What do you want to be when you grow up?
I don’t remember how I answered that question as a youngster. Probably something cute and acceptable. But I always felt like there were just too many possibilities to choose from and that life couldn’t possibly be long enough to let me experience them all.
When I was nine years old, I opened a café out of my parents’ kitchen and charged my family to prepare and serve them snacks. I was good at the food prep, quick with the delivery, creative with the menus, and best at managing the books. I loved it all.
At high school, my favourite subjects were visual art and accounting. An unusual pairing, but I was pretty good at both. When it came time to choose my next path, my university preferences were interior design and business accounting.
I ended up choosing accounting, but not for long. One semester into my degree and I changed majors to marketing. It seemed more creative and fun than crunching numbers. I chose electives like retail marketing (with the dream of opening a shoe store), event management (because I wanted to be in charge of a big event) and sports marketing (with the goal of being the first female board member of an NRL club).
I shelved the shoe store dream (for now anyway) and worked in sports marketing, then in public relations, and broader communications. I worked in law firms and in charities. I stayed in some jobs for six months, others for three or four years. I was made redundant, I took on contracts, and I quit jobs with nothing else lined up. I even took a ‘work sabbatical’ and lived the leisurely life in the south of France.
When I couldn’t get out of an industry I no longer wanted to be in, I enrolled in a Bachelor of Health Science to become a nutritionist. I studied hard, completed two-thirds of the degree and had a solid GPA. But I let that go too.
My passions led me here
My resume reflects a varied professional background; not as varied as some, but I’ve certainly held more position titles than many my age. I followed my passions and my instincts at every turn. When I knew an organisation or role wasn’t right for me, I jumped as far from it as I could. Even when others told me to stay put for security or because it was a great job, I left.
I never gave this pattern much thought, always believing I’d end up on my feet, and I usually did. Mostly because I was open to whatever came next. But it certainly wasn’t common among my circles to swing from one monkey bar to the next so callously.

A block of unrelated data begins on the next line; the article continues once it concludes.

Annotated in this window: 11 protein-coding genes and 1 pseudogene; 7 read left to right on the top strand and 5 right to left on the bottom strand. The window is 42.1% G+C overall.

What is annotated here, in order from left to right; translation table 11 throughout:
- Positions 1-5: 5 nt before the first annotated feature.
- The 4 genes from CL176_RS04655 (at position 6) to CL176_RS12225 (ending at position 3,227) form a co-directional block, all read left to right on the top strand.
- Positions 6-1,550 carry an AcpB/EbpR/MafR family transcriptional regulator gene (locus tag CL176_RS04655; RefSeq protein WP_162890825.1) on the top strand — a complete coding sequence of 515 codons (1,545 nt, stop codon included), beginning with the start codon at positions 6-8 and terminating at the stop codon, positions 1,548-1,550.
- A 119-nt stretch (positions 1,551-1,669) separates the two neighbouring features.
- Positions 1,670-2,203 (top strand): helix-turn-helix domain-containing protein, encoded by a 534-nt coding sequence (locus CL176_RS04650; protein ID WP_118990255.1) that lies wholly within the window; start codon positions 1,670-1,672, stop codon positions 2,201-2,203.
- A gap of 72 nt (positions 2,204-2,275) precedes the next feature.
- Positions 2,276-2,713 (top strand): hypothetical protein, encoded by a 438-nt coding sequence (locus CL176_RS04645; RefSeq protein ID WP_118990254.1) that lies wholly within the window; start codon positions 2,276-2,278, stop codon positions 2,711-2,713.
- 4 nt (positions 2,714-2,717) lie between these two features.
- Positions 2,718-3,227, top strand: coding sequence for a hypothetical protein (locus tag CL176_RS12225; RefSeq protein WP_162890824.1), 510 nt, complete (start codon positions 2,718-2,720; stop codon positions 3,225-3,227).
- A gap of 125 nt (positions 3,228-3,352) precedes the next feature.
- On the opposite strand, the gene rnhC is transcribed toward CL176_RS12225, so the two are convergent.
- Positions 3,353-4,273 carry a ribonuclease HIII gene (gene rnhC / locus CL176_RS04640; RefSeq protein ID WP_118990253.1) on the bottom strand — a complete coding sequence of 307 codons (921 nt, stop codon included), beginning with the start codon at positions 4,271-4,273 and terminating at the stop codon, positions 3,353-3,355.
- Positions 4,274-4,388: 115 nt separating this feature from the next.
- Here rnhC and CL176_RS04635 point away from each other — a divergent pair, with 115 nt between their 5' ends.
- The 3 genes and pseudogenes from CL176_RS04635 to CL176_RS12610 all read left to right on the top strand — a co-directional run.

“A multipotentialite is someone with many interests and creative pursuits”
…and yet our culture is such that we aren’t encouraged to pursue so many different avenues. Instead, climbing the ladder usually means working your way up in one or two companies, or building on your knowledge and experience in a specific field.
But where would I be if I had abided by this notion that I’m meant to pick something – one thing – and specialise in that? Certainly not where I am today.
Here’s why it’s a good thing
Emilie describes multipotentialites as idea synthesizers, rapid learners and adaptable. Here’s how I see these superpowers in myself and my work:
Idea synthesis is the concept of combining multiple fields to create something new. While it’s not a new concept per se, I created my own freelance writing business out of my love of business and writing. I also like to write about health, parenting and travel because they are other interests of mine.
Rapid learning is about going all-in, head (or heart) first with our interests. We multipotentialites dive right in and learn everything we can. I am a researcher by nature. When I’m interested in something or have a question that I’m pondering, I’ll follow it down the rabbit hole. Having this trait certainly helps when I’m interviewing for a feature or reading up on a topic for a content marketing piece.
Adaptability is being able to morph into whatever role we need to play in a situation. I’ve lead group projects and I’ve been directed by others. I love working at home on my own, but I can also work one-on-one with a client or in an agency or other team environment, because I’m adaptable.
Embrace your many passions. Follow your curiosity down those rabbit holes. Explore your intersections. Embracing our inner wiring leads to a happier, more authentic life. And perhaps more importantly — multipotentialites, the world needs us.
– Emilie Wapnick
I’m still trying to work out what I’ll be when I grow up, but one thing I now know is that I don’t just have to choose one thing.